(11) At its 31st session (March l970: CO-ORDINATION/R.798, para. l9) CCAQ considered further the question of language incentives for Professional staff (see para. (9) above). Most organizations felt that even though UN was required to introduce, in l972, the language incentives scheme approved by the General Assembly, the scheme should not be applied elsewhere. Intensive efforts to provide language training would be made, but financial incentives were neither necessary nor desirable. A further report to ICSAB should explain the reasons for this position and stress the adverse effect which the General Assembly action would have on the common system, as well as the difficulties which would result for the other organizations. Some organizations felt that it would be preferable to adopt, in place of the language incentives scheme, an alternative plan for a general merit increment for the acquisition of additional qualifications, whether technical or linguistic. This should be briefly described in the report to the Board (see ICSAB/XVIII/R.l2).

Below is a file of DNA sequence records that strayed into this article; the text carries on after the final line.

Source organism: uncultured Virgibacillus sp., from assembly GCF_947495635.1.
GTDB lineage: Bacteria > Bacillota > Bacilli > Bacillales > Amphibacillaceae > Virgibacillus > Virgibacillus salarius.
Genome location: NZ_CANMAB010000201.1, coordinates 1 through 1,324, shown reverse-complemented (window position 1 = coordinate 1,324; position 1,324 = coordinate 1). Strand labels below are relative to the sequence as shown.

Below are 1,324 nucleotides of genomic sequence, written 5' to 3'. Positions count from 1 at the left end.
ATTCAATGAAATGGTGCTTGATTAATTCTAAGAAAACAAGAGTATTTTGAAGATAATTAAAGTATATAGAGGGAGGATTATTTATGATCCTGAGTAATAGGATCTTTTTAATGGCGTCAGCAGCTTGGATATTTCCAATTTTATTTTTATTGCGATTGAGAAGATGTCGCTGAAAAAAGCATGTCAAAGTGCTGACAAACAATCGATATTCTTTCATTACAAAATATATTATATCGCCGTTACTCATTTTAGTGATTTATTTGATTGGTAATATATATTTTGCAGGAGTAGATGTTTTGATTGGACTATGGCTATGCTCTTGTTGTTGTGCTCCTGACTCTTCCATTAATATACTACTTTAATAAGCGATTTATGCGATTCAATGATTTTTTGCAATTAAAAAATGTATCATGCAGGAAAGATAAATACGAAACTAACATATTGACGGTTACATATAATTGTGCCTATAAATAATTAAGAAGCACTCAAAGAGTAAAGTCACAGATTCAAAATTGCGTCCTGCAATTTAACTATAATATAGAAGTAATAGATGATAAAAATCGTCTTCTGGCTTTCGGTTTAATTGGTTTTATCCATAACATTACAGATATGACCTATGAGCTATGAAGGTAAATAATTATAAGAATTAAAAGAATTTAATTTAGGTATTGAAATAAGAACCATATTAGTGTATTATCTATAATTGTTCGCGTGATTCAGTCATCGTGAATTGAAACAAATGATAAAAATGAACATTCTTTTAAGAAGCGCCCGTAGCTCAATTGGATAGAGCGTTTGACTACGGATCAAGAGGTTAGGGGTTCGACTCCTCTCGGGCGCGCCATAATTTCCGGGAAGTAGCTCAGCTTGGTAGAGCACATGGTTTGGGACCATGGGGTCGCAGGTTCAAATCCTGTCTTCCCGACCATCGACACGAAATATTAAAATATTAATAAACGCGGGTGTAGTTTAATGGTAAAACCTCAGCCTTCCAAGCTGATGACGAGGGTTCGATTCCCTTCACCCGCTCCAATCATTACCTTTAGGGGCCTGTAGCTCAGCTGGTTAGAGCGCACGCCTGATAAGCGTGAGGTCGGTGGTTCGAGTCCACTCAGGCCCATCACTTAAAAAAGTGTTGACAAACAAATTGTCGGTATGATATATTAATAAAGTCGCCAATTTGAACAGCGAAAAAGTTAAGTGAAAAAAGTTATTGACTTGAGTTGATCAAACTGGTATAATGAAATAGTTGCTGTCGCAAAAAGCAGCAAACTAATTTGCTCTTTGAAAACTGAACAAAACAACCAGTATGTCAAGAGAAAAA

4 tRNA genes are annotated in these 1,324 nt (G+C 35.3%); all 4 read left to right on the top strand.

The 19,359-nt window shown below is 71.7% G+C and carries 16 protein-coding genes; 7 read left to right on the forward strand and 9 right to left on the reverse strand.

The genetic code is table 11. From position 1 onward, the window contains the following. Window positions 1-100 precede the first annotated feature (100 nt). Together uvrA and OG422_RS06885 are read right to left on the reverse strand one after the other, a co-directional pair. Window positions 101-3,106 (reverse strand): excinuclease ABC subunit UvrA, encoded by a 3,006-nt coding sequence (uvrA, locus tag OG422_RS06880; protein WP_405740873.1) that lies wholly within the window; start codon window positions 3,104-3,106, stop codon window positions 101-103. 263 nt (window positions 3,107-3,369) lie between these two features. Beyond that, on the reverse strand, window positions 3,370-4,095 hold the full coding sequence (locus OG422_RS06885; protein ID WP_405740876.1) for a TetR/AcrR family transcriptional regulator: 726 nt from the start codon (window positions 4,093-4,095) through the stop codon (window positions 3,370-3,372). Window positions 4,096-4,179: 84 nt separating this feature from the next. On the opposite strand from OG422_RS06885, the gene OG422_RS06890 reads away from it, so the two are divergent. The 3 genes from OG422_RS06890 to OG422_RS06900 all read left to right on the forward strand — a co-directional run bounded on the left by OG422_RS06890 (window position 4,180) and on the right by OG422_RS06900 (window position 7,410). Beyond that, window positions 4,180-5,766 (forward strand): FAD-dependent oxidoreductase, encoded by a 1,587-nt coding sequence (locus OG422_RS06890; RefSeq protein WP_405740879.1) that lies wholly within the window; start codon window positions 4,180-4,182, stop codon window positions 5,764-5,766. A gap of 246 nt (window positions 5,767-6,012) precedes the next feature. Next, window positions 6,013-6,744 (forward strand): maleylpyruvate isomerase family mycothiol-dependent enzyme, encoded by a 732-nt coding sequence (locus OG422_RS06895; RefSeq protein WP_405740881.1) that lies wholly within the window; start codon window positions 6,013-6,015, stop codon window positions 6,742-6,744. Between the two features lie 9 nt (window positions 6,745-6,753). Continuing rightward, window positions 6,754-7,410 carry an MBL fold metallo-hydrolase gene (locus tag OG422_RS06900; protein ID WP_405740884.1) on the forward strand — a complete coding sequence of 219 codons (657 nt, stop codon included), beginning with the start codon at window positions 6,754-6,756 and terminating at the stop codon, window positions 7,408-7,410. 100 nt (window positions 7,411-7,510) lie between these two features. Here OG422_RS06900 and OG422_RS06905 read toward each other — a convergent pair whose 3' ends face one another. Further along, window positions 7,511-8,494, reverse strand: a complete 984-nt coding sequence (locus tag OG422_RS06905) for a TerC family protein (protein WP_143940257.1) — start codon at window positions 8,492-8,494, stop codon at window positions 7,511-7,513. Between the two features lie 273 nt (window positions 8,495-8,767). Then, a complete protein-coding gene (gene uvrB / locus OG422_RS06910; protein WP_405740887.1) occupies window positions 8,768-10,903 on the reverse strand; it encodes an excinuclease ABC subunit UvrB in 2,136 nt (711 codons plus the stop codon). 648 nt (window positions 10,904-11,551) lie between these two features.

(12) At the same session (CO-ORDINATION/R.798, para. 37) CCAQ examined a suggestion that the amount of the language allowance for a third language should be increased to the same amount as is paid for the second language: it is at present 50 per cent of that amount. It was agreed to include the matter in the l970-l97l work programme. CCAQ secretariat should make a study of (a) the numbers of staff involved, and the cost; (b) the extent to which the third languages possessed by the staff concerned were relevant and useful in their work.
(13) At its XVIIIth session (July l970: ICSAB/XVII/l, paras. 93-96) ICSAB reviewed the report on language incentives (see para. (ll) above) and commented that effective language training might in the long run be the best solution.
(14) At its 33rd session (March l97l: CO-ORDINATION/R.863, para. 28) CCAQ agreed that it would not be possible at that juncture to put forward proposals for increases in the language allowance payable to General Service staff for a third language.
(15) At its l6th session (July l982) ICSC, on the basis of a paper presented to it by CCAQ (ICSC/l6/R.ll), agreed that the language allowance for General Service staff as it was currently established, defined and administered, should remain unchanged (8th annual report, A/37/30, paras. l58-l65).